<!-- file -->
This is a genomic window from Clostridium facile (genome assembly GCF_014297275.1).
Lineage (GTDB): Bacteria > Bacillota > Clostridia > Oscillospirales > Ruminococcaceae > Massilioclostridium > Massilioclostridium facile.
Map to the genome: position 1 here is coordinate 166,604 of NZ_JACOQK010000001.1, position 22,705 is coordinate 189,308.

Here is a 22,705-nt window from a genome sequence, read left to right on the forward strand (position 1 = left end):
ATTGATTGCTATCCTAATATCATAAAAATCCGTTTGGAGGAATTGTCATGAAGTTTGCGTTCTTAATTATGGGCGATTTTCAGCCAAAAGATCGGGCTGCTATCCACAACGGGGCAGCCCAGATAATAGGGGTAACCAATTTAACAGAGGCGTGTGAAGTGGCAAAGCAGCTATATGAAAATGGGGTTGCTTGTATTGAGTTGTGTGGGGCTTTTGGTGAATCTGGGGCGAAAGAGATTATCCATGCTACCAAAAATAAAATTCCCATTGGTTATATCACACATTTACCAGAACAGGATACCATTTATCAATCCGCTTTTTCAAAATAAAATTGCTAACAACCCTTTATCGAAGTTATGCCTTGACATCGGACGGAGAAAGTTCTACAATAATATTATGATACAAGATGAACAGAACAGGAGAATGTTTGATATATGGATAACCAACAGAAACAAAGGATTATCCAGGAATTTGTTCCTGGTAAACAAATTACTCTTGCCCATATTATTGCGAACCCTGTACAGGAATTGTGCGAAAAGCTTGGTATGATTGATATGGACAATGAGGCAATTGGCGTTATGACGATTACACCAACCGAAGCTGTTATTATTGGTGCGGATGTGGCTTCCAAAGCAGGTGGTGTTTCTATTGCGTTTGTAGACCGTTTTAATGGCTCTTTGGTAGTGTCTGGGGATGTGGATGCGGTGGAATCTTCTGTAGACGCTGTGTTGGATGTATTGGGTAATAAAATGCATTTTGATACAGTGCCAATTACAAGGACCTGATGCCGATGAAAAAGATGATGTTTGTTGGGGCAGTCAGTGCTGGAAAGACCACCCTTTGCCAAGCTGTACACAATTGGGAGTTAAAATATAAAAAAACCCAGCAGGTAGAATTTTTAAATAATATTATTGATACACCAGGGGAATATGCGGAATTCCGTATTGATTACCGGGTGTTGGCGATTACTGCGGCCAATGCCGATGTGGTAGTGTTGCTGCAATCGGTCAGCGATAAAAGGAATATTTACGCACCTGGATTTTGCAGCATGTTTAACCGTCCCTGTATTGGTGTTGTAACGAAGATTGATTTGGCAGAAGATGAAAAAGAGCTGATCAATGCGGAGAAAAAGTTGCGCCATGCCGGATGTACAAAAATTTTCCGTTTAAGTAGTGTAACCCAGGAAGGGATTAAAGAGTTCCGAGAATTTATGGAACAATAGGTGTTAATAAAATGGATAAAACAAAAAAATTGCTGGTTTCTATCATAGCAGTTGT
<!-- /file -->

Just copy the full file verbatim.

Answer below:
This is a genomic window from Clostridium facile (genome assembly GCF_014297275.1).
Lineage (GTDB): Bacteria > Bacillota > Clostridia > Oscillospirales > Ruminococcaceae > Massilioclostridium > Massilioclostridium facile.
Map to the genome: position 1 here is coordinate 166,604 of NZ_JACOQK010000001.1, position 22,705 is coordinate 189,308.

Here is a 22,705-nt window from a genome sequence, read left to right on the forward strand (position 1 = left end):
ATTGATTGCTATCCTAATATCATAAAAATCCGTTTGGAGGAATTGTCATGAAGTTTGCGTTCTTAATTATGGGCGATTTTCAGCCAAAAGATCGGGCTGCTATCCACAACGGGGCAGCCCAGATAATAGGGGTAACCAATTTAACAGAGGCGTGTGAAGTGGCAAAGCAGCTATATGAAAATGGGGTTGCTTGTATTGAGTTGTGTGGGGCTTTTGGTGAATCTGGGGCGAAAGAGATTATCCATGCTACCAAAAATAAAATTCCCATTGGTTATATCACACATTTACCAGAACAGGATACCATTTATCAATCCGCTTTTTCAAAATAAAATTGCTAACAACCCTTTATCGAAGTTATGCCTTGACATCGGACGGAGAAAGTTCTACAATAATATTATGATACAAGATGAACAGAACAGGAGAATGTTTGATATATGGATAACCAACAGAAACAAAGGATTATCCAGGAATTTGTTCCTGGTAAACAAATTACTCTTGCCCATATTATTGCGAACCCTGTACAGGAATTGTGCGAAAAGCTTGGTATGATTGATATGGACAATGAGGCAATTGGCGTTATGACGATTACACCAACCGAAGCTGTTATTATTGGTGCGGATGTGGCTTCCAAAGCAGGTGGTGTTTCTATTGCGTTTGTAGACCGTTTTAATGGCTCTTTGGTAGTGTCTGGGGATGTGGATGCGGTGGAATCTTCTGTAGACGCTGTGTTGGATGTATTGGGTAATAAAATGCATTTTGATACAGTGCCAATTACAAGGACCTGATGCCGATGAAAAAGATGATGTTTGTTGGGGCAGTCAGTGCTGGAAAGACCACCCTTTGCCAAGCTGTACACAATTGGGAGTTAAAATATAAAAAAACCCAGCAGGTAGAATTTTTAAATAATATTATTGATACACCAGGGGAATATGCGGAATTCCGTATTGATTACCGGGTGTTGGCGATTACTGCGGCCAATGCCGATGTGGTAGTGTTGCTGCAATCGGTCAGCGATAAAAGGAATATTTACGCACCTGGATTTTGCAGCATGTTTAACCGTCCCTGTATTGGTGTTGTAACGAAGATTGATTTGGCAGAAGATGAAAAAGAGCTGATCAATGCGGAGAAAAAGTTGCGCCATGCCGGATGTACAAAAATTTTCCGTTTAAGTAGTGTAACCCAGGAAGGGATTAAAGAGTTCCGAGAATTTATGGAACAATAGGTGTTAATAAAATGGATAAAACAAAAAAATTGCTGGTTTCTATCATAGCAGTTGT